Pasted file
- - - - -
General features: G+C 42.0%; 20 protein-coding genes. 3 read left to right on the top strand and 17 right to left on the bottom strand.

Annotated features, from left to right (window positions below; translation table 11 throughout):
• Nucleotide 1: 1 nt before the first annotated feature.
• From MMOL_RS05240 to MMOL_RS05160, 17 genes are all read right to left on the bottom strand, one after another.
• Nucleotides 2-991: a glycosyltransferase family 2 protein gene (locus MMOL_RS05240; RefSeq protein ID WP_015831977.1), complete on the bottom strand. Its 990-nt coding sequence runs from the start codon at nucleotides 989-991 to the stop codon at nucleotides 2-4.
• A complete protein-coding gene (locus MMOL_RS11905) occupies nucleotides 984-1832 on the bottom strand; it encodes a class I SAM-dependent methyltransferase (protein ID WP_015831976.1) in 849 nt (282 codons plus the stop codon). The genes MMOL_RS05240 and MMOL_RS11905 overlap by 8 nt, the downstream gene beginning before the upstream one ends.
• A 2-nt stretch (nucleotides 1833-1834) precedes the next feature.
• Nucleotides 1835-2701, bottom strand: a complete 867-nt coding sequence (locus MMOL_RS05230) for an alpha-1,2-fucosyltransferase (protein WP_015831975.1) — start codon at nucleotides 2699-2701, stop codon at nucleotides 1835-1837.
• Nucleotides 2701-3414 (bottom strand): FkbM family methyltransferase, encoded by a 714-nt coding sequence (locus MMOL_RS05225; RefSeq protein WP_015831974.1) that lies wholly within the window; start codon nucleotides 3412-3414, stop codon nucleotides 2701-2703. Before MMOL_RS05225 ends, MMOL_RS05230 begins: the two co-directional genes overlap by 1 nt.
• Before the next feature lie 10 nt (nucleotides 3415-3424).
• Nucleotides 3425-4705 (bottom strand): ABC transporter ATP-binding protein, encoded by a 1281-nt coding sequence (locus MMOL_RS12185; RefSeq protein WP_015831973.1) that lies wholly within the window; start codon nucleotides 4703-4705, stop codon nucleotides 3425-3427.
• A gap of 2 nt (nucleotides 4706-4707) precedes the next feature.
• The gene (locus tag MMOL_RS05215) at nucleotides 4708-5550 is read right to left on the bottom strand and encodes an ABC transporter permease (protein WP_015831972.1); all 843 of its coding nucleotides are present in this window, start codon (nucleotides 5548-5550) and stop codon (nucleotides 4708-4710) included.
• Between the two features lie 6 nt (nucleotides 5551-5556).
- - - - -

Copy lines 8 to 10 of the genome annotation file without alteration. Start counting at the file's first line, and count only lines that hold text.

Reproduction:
• Nucleotides 1835-2701, bottom strand: a complete 867-nt coding sequence (locus MMOL_RS05230) for an alpha-1,2-fucosyltransferase (protein WP_015831975.1) — start codon at nucleotides 2699-2701, stop codon at nucleotides 1835-1837.
• Nucleotides 2701-3414 (bottom strand): FkbM family methyltransferase, encoded by a 714-nt coding sequence (locus MMOL_RS05225; RefSeq protein WP_015831974.1) that lies wholly within the window; start codon nucleotides 3412-3414, stop codon nucleotides 2701-2703. Before MMOL_RS05225 ends, MMOL_RS05230 begins: the two co-directional genes overlap by 1 nt.
• Before the next feature lie 10 nt (nucleotides 3415-3424).